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10 things you need to know about your credit score and how to improve it

15 August 2016

Your credit score is one of your most valuable financial assets.  It influences your ability to access credit, including loans, mortgages and credit cards, and can dramatically affect the rate of interest you pay. Lenders typically restrict the best deals to borrowers with a good credit history so, the stronger your score, the less interest you will pay overall. 

Gocompare.com Money outlines 10 ways you can boost your credit score. 

1. Check your credit score and correct any mistakes

A credit report (also known as a credit file) contains information that has been compiled by a credit bureau about your credit history.  This information is collated from a number of sources and includes information on what you currently owe, how well (or badly) you have managed credit in the past and, whether you are registered on the electoral role.  When considering an application for credit, as well as scoring you against their own criteria, lenders may refer to one or more credit reports on you.

You can check credit files held on you by getting a credit report from either of the UK's main three credit bureaus - Equifax, Experian and Callcredit - or from one of the third-party agencies that use their data. When you receive a report - check it.  If it contains any mistakes, immediately notify the relevant agency.  You can also ask for a note to be put on your file to explain extenuating circumstances regarding problems or if, for example, a debt issue has been resolved.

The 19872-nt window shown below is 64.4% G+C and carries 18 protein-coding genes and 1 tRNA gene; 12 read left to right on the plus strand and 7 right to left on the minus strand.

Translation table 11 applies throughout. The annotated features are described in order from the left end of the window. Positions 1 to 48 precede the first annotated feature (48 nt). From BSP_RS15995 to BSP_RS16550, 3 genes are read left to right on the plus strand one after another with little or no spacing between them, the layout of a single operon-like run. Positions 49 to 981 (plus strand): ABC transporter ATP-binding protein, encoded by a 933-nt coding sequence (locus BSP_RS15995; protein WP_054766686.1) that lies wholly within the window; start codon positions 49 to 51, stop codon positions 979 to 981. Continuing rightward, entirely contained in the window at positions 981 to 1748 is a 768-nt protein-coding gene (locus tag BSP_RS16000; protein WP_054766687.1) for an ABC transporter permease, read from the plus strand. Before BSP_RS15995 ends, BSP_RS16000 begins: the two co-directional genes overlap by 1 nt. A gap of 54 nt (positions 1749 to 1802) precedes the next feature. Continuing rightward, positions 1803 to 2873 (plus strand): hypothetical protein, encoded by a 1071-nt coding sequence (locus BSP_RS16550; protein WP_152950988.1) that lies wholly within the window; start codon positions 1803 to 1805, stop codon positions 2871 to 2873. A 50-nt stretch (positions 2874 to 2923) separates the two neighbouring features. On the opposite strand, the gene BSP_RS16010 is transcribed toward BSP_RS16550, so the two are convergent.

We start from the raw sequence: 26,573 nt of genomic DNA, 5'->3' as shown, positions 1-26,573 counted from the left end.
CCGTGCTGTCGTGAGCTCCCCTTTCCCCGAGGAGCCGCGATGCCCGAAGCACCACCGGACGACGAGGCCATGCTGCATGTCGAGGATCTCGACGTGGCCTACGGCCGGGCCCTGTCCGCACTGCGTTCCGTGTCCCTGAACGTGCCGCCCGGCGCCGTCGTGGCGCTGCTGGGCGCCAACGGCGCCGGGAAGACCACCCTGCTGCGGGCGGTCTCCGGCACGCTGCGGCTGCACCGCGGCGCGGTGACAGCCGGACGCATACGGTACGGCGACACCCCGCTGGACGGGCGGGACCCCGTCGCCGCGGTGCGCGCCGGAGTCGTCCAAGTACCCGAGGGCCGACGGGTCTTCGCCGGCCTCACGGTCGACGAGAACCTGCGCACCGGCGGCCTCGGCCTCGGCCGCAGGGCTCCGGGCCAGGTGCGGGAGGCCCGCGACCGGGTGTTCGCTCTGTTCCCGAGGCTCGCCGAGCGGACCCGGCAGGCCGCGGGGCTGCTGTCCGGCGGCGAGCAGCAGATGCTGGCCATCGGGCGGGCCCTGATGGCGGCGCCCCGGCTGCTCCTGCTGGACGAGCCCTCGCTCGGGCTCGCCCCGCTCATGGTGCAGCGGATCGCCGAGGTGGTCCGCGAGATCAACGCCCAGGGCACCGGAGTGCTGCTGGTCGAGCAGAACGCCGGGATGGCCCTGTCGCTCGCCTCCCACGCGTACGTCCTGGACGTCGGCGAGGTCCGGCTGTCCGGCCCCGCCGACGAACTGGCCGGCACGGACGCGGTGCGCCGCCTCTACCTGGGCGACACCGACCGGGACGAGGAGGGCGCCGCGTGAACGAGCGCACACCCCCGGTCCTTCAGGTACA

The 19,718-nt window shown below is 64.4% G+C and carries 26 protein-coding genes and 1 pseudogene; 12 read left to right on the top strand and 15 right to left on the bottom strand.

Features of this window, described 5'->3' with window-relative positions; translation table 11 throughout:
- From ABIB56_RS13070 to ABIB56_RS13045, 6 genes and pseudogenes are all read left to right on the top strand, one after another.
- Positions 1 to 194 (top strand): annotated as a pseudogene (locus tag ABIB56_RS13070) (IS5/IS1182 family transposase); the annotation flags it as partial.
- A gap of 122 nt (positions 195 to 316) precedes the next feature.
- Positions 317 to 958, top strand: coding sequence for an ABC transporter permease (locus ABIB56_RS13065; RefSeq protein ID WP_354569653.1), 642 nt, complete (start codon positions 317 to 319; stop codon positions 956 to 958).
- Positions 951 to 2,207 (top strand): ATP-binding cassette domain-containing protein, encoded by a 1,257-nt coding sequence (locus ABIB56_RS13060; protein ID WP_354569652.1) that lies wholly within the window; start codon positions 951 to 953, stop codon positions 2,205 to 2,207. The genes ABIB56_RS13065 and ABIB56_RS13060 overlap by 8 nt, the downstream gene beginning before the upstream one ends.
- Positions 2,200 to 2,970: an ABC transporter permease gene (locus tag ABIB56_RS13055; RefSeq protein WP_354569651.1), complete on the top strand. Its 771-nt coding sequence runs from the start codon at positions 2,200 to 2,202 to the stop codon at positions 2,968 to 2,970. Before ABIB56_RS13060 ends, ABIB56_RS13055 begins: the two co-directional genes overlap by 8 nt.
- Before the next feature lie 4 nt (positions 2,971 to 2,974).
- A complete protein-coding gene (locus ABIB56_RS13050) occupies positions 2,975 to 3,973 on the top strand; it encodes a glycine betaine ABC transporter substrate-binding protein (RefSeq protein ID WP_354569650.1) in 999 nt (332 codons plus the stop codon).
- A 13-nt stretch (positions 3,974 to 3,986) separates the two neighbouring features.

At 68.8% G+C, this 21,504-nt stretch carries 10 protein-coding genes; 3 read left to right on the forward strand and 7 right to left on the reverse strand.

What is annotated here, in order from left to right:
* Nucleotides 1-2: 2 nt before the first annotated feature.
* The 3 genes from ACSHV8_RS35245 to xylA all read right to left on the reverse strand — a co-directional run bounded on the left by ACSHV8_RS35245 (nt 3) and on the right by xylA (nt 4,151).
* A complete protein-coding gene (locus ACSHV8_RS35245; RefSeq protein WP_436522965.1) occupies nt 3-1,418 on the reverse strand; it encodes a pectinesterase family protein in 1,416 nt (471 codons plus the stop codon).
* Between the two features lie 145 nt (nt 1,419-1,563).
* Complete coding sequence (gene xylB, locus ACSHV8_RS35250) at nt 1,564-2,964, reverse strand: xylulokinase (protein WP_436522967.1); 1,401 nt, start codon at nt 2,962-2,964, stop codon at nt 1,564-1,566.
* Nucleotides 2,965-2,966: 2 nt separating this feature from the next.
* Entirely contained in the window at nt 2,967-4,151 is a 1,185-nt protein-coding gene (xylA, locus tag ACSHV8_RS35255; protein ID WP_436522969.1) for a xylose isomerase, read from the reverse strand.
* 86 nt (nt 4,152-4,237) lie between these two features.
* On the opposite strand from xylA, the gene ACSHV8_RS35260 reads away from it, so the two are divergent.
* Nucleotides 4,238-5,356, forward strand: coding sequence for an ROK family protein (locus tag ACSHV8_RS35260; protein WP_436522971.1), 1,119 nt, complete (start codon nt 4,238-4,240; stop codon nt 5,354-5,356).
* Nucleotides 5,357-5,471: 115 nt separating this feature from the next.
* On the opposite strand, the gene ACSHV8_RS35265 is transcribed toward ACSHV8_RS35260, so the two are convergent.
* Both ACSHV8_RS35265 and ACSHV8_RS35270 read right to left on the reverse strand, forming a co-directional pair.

The credit agency is legally required to review any issues you raise.  Any negative information should only remain on your record for six years.

Prices for credit reports vary along with the type and quality of data provided.  Gocompare.com Money's credit report comparison service enables you to review a range of the services.  See Gocompare.com's guide for more information on the different credit report options.

2. Register to vote

Your presence on the electoral roll provides lenders with proof of your name against a fixed address and helps to combat fraud.  If you are ineligible to vote in the UK you should send the credit rating agencies proof of your residency and ask them to attach a note to your file to verify this.  Acceptable forms of identity include a utility bill or UK driving licence.
 
3. Manage credit responsibly and on time

When assessing an application, lenders will look for evidence that you are a responsible borrower and have a good record of repaying previous credit.  They will search your credit report to build a picture of how you are managing any current credit you hold, how you've managed it in the past and, will view a late or missed payment as a breach of contract. 

Any missed or late payments on anything from your mortgage, credit card, personal loan, or utility bills will stay on your credit file for six years. So, it's important to make sure you keep to agreed repayments.  A direct debit on or before the payment date (even if this is for the minimum amount) will help you keep your repayments on track. 

4. Don't max out on existing borrowing

It should help your credit rating if you don't borrow up to the maximum on your existing credit cards.  Lenders may be nervous about allowing you to borrow more money if they think you are already over stretched.  As a rule of thumb, try not to exceed 30% of your total available credit limit every month.

5. No credit history equals poor credit history

Prospective lenders look at your history of repaying previous debts as a way of indicating your ability to repay new borrowing.  This can be a problem if you have no prior history to point to.  However, there are credit builder products available.  These products tend to attract higher rates of interest but, if you clear the balance in full each month that needn't be too much of an issue.